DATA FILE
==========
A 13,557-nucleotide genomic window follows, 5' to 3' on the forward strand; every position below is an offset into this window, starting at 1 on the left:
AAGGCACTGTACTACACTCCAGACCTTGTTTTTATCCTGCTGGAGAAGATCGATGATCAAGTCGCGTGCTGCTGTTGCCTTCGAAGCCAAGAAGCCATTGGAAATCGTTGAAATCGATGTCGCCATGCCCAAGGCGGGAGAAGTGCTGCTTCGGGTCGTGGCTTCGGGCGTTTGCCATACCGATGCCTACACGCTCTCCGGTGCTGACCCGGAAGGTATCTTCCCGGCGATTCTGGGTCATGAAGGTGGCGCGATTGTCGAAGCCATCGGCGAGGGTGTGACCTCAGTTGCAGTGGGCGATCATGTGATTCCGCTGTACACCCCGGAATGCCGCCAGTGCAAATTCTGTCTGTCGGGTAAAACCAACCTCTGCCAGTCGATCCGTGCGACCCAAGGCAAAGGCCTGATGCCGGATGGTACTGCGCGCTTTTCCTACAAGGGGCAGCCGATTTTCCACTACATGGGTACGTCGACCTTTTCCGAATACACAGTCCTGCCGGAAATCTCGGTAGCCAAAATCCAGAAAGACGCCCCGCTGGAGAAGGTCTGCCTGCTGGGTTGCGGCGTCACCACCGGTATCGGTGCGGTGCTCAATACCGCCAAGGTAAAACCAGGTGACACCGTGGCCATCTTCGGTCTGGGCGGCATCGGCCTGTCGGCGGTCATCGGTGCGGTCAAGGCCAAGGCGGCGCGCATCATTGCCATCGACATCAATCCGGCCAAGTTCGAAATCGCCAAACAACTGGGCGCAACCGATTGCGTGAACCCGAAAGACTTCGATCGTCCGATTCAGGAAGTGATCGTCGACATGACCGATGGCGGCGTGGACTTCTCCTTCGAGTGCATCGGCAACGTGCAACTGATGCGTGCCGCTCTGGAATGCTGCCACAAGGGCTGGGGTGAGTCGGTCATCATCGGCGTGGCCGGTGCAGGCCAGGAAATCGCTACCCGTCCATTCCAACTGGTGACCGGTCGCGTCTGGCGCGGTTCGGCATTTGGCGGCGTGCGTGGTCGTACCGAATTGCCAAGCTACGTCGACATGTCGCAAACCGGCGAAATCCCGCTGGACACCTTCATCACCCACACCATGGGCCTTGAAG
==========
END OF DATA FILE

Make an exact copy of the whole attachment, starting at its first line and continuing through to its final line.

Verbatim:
A 13,557-nucleotide genomic window follows, 5' to 3' on the forward strand; every position below is an offset into this window, starting at 1 on the left:
AAGGCACTGTACTACACTCCAGACCTTGTTTTTATCCTGCTGGAGAAGATCGATGATCAAGTCGCGTGCTGCTGTTGCCTTCGAAGCCAAGAAGCCATTGGAAATCGTTGAAATCGATGTCGCCATGCCCAAGGCGGGAGAAGTGCTGCTTCGGGTCGTGGCTTCGGGCGTTTGCCATACCGATGCCTACACGCTCTCCGGTGCTGACCCGGAAGGTATCTTCCCGGCGATTCTGGGTCATGAAGGTGGCGCGATTGTCGAAGCCATCGGCGAGGGTGTGACCTCAGTTGCAGTGGGCGATCATGTGATTCCGCTGTACACCCCGGAATGCCGCCAGTGCAAATTCTGTCTGTCGGGTAAAACCAACCTCTGCCAGTCGATCCGTGCGACCCAAGGCAAAGGCCTGATGCCGGATGGTACTGCGCGCTTTTCCTACAAGGGGCAGCCGATTTTCCACTACATGGGTACGTCGACCTTTTCCGAATACACAGTCCTGCCGGAAATCTCGGTAGCCAAAATCCAGAAAGACGCCCCGCTGGAGAAGGTCTGCCTGCTGGGTTGCGGCGTCACCACCGGTATCGGTGCGGTGCTCAATACCGCCAAGGTAAAACCAGGTGACACCGTGGCCATCTTCGGTCTGGGCGGCATCGGCCTGTCGGCGGTCATCGGTGCGGTCAAGGCCAAGGCGGCGCGCATCATTGCCATCGACATCAATCCGGCCAAGTTCGAAATCGCCAAACAACTGGGCGCAACCGATTGCGTGAACCCGAAAGACTTCGATCGTCCGATTCAGGAAGTGATCGTCGACATGACCGATGGCGGCGTGGACTTCTCCTTCGAGTGCATCGGCAACGTGCAACTGATGCGTGCCGCTCTGGAATGCTGCCACAAGGGCTGGGGTGAGTCGGTCATCATCGGCGTGGCCGGTGCAGGCCAGGAAATCGCTACCCGTCCATTCCAACTGGTGACCGGTCGCGTCTGGCGCGGTTCGGCATTTGGCGGCGTGCGTGGTCGTACCGAATTGCCAAGCTACGTCGACATGTCGCAAACCGGCGAAATCCCGCTGGACACCTTCATCACCCACACCATGGGCCTTGAAG